Unfortunately our results suggest the opposite. White testers were more consistently treated with courtesy – and were more than twice as likely as Black testers to be actively encouraged to apply for credit or to be offered one-on-one help completing an application.
Favoring the Control Group Over the Protected Group
We conducted 36 multi-layered tests of 28 institutions. Multi-layered testing results in us sending in a White, Black and Hispanic Male testers into the same branch of that financial institution. Our White, Black and Hispanic Male testers inquired about credit products in the pre-application arena. Overall we found the following results:
Our testers experienced discrimination in 37 of the 108 total interactions they had with banks during the probe. Our qualitative analysis revealed 51 instances of discrimination in those 37 discriminatory interactions, broken down into the following behaviors: discouragement, difference in products offered, difference in information provided and difference in information required or requested.
Analysis of the Multi-layered Tests
In part because of the strong anti-discrimination provisions of ECOA, we do not observe many overt statements of discrimination towards specific protected classes. However, during this round of testing we observed a bank employee making antisemitic comments. Although the focus of our testing was race and national origin, we identified comments that were discriminatory under the protected class of religion. While speaking with a Hispanic tester, a bank agent made a comment about Jews, specifically that Jews are smart with money. While this bank branch is located in Brooklyn, it is not located in a majority Jewish section of Brooklyn. There has been an increased rise in antisemitism in the US. In 2022, there were “3,697 antisemitic incidents throughout the United States. This is a 36% increase” from the prior year.
There was no reason to bring up the Jewish community at all during this interaction.
The discrimination that our testing revealed through the fair lending review is how nearly identical applicants are treated differently based upon being a member of a protected group.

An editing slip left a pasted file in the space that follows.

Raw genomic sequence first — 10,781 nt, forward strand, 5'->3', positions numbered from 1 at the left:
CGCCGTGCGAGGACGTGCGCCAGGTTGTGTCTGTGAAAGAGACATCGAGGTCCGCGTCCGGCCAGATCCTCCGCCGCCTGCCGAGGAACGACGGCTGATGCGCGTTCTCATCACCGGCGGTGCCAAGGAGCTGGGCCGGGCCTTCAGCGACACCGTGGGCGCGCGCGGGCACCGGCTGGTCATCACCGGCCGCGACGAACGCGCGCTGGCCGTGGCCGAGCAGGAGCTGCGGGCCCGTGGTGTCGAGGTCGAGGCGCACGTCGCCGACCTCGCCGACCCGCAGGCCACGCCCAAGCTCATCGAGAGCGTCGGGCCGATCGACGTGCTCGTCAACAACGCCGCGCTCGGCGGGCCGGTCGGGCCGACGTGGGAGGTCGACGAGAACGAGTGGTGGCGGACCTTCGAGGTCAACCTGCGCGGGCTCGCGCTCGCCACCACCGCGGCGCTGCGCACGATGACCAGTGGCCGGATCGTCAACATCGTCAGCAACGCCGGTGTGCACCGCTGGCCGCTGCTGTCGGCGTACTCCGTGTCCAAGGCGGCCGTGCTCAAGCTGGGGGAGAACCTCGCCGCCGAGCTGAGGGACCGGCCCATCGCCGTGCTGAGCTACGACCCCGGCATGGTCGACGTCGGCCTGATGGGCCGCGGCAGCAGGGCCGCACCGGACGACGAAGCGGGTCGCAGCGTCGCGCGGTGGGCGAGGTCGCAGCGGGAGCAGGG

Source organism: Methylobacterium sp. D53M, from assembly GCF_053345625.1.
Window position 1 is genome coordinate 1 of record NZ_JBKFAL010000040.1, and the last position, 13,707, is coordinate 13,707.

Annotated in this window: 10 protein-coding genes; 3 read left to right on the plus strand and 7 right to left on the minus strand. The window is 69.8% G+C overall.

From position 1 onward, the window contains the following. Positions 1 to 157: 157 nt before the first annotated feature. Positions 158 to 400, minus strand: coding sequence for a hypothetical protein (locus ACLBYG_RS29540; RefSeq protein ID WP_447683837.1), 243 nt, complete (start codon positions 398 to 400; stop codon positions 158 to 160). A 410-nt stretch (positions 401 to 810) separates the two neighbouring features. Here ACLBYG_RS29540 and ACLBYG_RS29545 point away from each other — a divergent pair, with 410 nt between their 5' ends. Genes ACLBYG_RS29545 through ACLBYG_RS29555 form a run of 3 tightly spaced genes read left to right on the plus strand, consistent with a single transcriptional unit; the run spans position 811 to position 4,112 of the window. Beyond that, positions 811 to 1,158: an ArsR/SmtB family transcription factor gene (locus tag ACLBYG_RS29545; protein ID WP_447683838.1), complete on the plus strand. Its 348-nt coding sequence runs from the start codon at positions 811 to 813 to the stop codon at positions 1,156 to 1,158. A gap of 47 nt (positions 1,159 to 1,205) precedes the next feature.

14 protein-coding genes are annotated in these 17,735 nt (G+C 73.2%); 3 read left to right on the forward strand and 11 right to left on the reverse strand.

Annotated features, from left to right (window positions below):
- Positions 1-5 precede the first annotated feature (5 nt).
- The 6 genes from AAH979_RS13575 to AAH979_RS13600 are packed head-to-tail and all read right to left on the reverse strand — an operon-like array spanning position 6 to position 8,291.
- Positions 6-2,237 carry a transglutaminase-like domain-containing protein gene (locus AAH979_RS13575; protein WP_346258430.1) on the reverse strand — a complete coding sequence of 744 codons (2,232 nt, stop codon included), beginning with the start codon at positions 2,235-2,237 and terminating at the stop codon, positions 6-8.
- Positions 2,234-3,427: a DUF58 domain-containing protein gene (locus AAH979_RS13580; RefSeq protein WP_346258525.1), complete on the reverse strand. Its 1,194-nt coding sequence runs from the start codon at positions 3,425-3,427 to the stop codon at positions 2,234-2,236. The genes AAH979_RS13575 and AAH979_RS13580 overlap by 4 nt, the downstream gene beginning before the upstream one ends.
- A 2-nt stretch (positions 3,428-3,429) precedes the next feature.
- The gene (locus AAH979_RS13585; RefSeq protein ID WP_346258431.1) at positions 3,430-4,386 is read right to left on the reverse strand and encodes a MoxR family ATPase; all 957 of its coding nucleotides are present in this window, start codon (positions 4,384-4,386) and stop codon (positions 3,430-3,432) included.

Reg B, the implementing regulation of ECOA, contains a provision that discouragement of an applicant or prospective applicant in applying or pursuing credit due to their protected status is discriminatory. Match-pair and multi-layered testing provides insight into how discouragement manifests in the pre-application arena before data collection laws are triggered. Discouragement stops applicants and prospective applicants from entering into the funding funnel.
Data analysis across the marketplace shows statistically significant behaviors at the beginning and the end of the interaction which discourages potential applicants from applying for credit. An applicant’s initial experience with a bank employee sets the tone of the whole interaction. The data shows that both Black and Hispanic testers were more likely to be treated differently relative to White testers.
In response to the below questions, Black and Hispanic testers experienced these behaviors by bank officers at a lower statistically significant rate than the White testers.
These actions make a potential customer more comfortable and demonstrate to the potential customer the bank employee’s willingness to engage in this relationship. Discouragement occurs when these encouraging actions are not present during the interaction for protected prospective applicants. The “Offered you a seat” metric was not statistically significant for the Black v White or the Black v Hispanic comparison.
We also identified discriminatory conduct during the concluding portion of a potential consumer’s meeting with a loan officer. Like the tone-setting initial interaction, behavior in the concluding phase of a first conversation is especially important: It is the last impression that a potential customer remembers.